By Erick Sandoval
California was thinking about taxing text messages, but it seems like that plan is going down the drain. California regulators are no longer planning on taxing them.
The California Public Utilities Commission said a new FCC ruling prevented the state from levying a tax on text plans. The state hoped to add new monthly fees onto wireless customers’ bills to increase funds for programs that bring connectivity to underserved residents. The regulators were scheduled to vote on the plan on January 10, 2019. CPUC commissioner Carla Peterman withdrew the text proposal “in light of the FCC’s action.”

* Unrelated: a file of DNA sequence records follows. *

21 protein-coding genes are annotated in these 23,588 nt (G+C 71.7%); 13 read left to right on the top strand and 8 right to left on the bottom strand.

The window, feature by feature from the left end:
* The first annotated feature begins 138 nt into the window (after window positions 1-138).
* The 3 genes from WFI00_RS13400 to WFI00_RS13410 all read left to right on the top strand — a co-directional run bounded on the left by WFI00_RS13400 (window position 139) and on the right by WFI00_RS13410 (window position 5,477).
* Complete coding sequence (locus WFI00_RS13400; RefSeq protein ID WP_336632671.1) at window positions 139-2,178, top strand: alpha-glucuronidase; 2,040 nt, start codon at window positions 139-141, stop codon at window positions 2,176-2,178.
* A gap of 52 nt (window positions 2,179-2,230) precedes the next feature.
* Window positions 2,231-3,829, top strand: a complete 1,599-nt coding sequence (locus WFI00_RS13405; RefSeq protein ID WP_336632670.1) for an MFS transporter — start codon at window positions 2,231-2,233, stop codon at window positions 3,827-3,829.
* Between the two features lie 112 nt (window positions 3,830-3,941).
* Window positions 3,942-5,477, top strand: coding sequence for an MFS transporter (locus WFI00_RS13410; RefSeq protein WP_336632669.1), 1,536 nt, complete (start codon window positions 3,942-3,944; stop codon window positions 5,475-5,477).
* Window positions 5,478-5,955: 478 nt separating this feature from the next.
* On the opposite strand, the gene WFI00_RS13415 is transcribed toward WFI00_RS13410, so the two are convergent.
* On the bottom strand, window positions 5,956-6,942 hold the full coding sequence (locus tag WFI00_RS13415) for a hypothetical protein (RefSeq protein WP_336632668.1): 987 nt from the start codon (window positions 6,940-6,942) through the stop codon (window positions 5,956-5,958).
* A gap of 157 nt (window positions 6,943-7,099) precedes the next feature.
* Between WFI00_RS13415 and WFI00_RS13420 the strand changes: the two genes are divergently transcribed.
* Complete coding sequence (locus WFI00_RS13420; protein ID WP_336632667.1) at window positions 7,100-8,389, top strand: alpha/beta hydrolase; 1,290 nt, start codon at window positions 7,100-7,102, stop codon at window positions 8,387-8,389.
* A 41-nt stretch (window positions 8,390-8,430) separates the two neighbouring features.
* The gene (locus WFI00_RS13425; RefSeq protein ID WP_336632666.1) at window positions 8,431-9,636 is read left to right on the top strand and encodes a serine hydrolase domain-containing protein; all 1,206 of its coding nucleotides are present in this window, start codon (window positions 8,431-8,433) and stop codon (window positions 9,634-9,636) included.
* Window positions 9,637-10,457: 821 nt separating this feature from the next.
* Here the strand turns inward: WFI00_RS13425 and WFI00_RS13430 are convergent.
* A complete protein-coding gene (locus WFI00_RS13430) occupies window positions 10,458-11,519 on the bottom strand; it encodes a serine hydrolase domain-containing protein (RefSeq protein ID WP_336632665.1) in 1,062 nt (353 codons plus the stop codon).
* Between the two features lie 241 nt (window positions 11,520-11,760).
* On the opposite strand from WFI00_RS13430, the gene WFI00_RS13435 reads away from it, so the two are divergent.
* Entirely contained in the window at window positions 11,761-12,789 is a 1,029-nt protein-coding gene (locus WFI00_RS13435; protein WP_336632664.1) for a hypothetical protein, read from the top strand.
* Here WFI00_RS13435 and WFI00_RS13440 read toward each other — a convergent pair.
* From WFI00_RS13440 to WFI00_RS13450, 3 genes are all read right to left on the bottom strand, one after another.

The CPUC’s proposed text tax faced strong opposition from industry trade groups, including CTIA, it represents AT&T, Sprint, and T-Mobile. AT&T is the parent company of CNN. California’s goal was to bolster the budget by adding the text message tax. All until the Federal Communications Commission said text messages are an information service, not a telecommunications service. The CPUC was hoping the tax would generate $44.5 million in a one year time span.
This plan was originally introduced to fund programs that make phone service more accessible to low-income residents. They made a proposal to extend a tax on telecommunications services, like phone lines, to text messages. The federal Telecommunications Act limits state authority information services.